Writing To Find Me...

by Andrea Scoretz

A lot of people have hobbies they use to escape from the stresses of everyday life. I default to writing when stressed, but I don't consider it a hobby, or an escape. 

 

I write to find myself.


using writing as a tool for self discovery

I've struggled with intense bouts of anxiety since childhood. (Referring to it as "bouts" makes it sound like it was intermittent, so I'll be real here: it was constant.) I worried about everything, to the point that I felt consumed by my thoughts. I was always considering the worst case scenario, peering around the corners of my mind with dreaded expectations of trauma. And I was told I was "too sensitive," which was funny, because the people who labeled me could have benefited from being a little more supportive and sensitive themselves.  #justsaying ;)

I have a brain that craves logic.


A lot of the scenarios I watched play out during my childhood didn't make sense to me. There was a whole mess of illogical stuff going on all the time, and it stressed me the **** out! Because I have a brain that craves logic. I desperately want to fix things that don't make sense, which is an impossible feat at times. I've heard it said that I care too much, which sounds quite negative, but there have been times when I wish I didn't care at all. Still, to this day, I'm learning how to manage this dynamic mind of mine.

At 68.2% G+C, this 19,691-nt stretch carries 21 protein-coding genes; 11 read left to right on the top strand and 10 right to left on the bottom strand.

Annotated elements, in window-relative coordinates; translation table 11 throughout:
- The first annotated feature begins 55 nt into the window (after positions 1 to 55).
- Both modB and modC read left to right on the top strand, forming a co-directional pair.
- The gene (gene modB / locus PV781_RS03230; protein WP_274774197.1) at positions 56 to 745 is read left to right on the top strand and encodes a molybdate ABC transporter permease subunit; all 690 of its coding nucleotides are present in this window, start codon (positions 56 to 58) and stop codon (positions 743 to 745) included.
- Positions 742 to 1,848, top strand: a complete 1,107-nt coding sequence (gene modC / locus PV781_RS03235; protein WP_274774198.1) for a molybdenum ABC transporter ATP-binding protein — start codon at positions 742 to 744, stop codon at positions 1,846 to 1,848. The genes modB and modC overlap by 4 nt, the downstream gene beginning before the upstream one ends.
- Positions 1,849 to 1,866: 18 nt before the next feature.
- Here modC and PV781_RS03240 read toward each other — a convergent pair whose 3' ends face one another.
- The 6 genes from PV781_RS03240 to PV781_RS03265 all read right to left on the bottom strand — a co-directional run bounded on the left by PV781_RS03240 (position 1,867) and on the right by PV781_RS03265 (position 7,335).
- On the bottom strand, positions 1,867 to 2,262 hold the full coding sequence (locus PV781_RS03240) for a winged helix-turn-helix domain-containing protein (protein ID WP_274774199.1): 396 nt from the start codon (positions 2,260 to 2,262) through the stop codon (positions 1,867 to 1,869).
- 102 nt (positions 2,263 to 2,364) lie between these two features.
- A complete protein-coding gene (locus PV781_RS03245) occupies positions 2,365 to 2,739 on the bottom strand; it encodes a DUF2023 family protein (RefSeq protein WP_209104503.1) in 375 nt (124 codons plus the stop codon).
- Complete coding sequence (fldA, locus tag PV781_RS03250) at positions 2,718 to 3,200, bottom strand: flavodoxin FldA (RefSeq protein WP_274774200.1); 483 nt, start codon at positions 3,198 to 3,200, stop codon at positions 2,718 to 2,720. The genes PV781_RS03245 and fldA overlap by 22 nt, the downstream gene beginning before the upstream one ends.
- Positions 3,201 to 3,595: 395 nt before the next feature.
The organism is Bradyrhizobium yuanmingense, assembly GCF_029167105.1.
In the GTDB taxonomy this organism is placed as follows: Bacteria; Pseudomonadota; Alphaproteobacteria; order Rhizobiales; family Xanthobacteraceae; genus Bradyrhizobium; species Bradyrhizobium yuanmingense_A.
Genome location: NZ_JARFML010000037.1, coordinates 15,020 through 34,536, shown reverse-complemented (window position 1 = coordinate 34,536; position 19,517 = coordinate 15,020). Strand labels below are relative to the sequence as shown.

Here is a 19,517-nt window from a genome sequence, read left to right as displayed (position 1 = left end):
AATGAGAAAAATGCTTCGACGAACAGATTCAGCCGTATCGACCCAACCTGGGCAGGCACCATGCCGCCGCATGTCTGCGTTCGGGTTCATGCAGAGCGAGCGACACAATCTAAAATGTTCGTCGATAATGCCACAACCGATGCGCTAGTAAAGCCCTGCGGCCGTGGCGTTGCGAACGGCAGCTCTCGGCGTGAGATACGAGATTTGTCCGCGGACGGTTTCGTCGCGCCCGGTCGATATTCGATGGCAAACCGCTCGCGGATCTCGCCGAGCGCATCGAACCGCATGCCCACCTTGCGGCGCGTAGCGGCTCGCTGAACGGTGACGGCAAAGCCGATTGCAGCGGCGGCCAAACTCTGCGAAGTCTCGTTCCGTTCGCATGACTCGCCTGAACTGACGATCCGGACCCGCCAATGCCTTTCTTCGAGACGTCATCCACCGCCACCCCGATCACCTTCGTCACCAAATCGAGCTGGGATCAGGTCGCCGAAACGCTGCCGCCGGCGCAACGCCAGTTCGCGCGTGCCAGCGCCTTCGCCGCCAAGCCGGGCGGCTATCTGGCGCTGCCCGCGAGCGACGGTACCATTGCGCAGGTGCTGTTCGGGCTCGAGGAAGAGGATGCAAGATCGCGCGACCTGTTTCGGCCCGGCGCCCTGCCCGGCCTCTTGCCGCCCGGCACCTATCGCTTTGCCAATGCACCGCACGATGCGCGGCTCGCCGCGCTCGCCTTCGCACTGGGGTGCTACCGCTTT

As a kid, I had no clue how to manage my anxiety. No one talked about stress or anxiety back then, we just put on the "everything is cool" front and hoped we would fit in (FYI: I am sick of trying to be cool; its soul-stifling work.) What I did do was write, as it was the only thing that slowed down the mental roller-coaster I was constantly riding.

Writing was my loyal comrade.


I had a stash of poems, essays, and journal entries under my bed and in my closet. I wrote every night. If I had a particularly bad day I wrote more than usual. Writing was my loyal comrade, because when I wrote I felt safe and in control, two things I rarely felt during my forced, day-to-day activities. And I was proud of what I wrote. In my heart I knew my writing was worth something, and that there was something special going on in those notebooks.